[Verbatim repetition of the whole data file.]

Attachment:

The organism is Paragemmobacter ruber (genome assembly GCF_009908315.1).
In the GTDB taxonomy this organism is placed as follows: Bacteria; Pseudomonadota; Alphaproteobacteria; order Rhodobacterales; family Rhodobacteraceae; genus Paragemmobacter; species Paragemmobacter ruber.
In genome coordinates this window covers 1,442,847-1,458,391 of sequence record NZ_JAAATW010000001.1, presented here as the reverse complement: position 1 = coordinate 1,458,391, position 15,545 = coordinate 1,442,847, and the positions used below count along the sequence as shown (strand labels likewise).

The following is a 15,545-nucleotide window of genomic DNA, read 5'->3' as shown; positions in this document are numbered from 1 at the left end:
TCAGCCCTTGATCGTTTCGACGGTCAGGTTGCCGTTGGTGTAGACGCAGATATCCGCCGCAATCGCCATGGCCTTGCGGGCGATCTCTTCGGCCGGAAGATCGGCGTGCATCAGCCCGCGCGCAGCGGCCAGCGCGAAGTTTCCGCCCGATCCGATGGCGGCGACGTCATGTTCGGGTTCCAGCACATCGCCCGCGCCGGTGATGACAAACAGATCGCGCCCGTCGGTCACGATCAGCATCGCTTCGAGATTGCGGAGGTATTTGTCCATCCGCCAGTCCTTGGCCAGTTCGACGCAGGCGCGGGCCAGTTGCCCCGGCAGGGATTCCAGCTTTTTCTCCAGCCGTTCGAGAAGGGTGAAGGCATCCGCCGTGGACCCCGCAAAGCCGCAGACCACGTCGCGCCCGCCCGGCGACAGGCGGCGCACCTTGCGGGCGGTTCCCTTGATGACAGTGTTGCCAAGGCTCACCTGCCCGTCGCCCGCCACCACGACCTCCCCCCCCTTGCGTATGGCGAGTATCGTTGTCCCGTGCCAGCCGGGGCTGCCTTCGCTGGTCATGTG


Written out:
The organism is Paragemmobacter ruber (genome assembly GCF_009908315.1).
In the GTDB taxonomy this organism is placed as follows: Bacteria; Pseudomonadota; Alphaproteobacteria; order Rhodobacterales; family Rhodobacteraceae; genus Paragemmobacter; species Paragemmobacter ruber.
In genome coordinates this window covers 1,442,847-1,458,391 of sequence record NZ_JAAATW010000001.1, presented here as the reverse complement: position 1 = coordinate 1,458,391, position 15,545 = coordinate 1,442,847, and the positions used below count along the sequence as shown (strand labels likewise).

The following is a 15,545-nucleotide window of genomic DNA, read 5'->3' as shown; positions in this document are numbered from 1 at the left end:
TCAGCCCTTGATCGTTTCGACGGTCAGGTTGCCGTTGGTGTAGACGCAGATATCCGCCGCAATCGCCATGGCCTTGCGGGCGATCTCTTCGGCCGGAAGATCGGCGTGCATCAGCCCGCGCGCAGCGGCCAGCGCGAAGTTTCCGCCCGATCCGATGGCGGCGACGTCATGTTCGGGTTCCAGCACATCGCCCGCGCCGGTGATGACAAACAGATCGCGCCCGTCGGTCACGATCAGCATCGCTTCGAGATTGCGGAGGTATTTGTCCATCCGCCAGTCCTTGGCCAGTTCGACGCAGGCGCGGGCCAGTTGCCCCGGCAGGGATTCCAGCTTTTTCTCCAGCCGTTCGAGAAGGGTGAAGGCATCCGCCGTGGACCCCGCAAAGCCGCAGACCACGTCGCGCCCGCCCGGCGACAGGCGGCGCACCTTGCGGGCGGTTCCCTTGATGACAGTGTTGCCAAGGCTCACCTGCCCGTCGCCCGCCACCACGACCTCCCCCCCCTTGCGTATGGCGAGTATCGTTGTCCCGTGCCAGCCGGGGCTGCCTTCGCTGGTCATGTG